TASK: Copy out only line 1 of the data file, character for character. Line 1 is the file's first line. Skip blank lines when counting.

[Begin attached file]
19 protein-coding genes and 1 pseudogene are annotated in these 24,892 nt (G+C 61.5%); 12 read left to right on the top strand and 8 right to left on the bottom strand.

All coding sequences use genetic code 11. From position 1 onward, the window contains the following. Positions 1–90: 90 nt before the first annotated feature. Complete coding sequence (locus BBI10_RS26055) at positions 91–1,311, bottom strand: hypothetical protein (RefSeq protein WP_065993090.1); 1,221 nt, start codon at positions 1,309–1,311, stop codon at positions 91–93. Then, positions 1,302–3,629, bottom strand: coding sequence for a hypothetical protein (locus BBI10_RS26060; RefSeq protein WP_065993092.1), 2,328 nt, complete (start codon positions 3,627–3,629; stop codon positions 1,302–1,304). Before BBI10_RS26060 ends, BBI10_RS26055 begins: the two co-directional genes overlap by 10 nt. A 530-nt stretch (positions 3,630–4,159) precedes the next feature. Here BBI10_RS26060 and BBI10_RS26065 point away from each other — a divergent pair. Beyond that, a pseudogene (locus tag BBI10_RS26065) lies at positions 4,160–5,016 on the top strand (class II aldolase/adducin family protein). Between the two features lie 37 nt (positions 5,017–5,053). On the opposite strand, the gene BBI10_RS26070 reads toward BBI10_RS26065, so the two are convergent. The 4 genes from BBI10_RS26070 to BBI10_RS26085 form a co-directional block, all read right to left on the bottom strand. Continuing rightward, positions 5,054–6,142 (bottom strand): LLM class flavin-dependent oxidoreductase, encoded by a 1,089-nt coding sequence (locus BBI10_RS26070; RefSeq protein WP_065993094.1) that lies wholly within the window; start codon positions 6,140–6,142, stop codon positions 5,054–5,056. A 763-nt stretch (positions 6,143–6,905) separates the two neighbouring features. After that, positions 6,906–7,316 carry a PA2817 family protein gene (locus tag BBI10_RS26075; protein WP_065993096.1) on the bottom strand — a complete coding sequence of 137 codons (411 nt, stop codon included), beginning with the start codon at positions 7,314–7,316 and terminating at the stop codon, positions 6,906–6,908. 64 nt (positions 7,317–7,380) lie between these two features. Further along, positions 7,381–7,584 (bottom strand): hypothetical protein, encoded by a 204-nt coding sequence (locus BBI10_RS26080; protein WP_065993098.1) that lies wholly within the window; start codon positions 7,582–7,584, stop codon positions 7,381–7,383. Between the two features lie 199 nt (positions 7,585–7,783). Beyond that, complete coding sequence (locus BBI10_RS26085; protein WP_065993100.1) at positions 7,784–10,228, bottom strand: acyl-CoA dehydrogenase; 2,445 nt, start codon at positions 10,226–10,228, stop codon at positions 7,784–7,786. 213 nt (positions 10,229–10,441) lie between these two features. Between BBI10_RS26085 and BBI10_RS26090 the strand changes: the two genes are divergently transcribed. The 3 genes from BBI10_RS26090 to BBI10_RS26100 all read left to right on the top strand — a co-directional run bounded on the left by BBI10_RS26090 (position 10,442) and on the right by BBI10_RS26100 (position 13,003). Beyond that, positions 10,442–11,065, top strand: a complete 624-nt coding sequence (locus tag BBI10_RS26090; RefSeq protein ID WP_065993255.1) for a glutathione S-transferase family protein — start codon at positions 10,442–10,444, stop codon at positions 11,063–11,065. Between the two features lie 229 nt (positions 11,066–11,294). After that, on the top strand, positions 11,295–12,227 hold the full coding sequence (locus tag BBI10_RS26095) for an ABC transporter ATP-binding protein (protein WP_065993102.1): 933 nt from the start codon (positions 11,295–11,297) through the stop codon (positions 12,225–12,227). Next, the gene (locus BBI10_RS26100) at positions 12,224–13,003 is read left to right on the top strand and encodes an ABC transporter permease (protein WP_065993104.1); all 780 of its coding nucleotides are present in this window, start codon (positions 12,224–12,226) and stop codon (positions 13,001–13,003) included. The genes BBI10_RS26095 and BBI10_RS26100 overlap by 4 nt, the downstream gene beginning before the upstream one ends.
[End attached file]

19 protein-coding genes and 1 pseudogene are annotated in these 24,892 nt (G+C 61.5%); 12 read left to right on the top strand and 8 right to left on the bottom strand.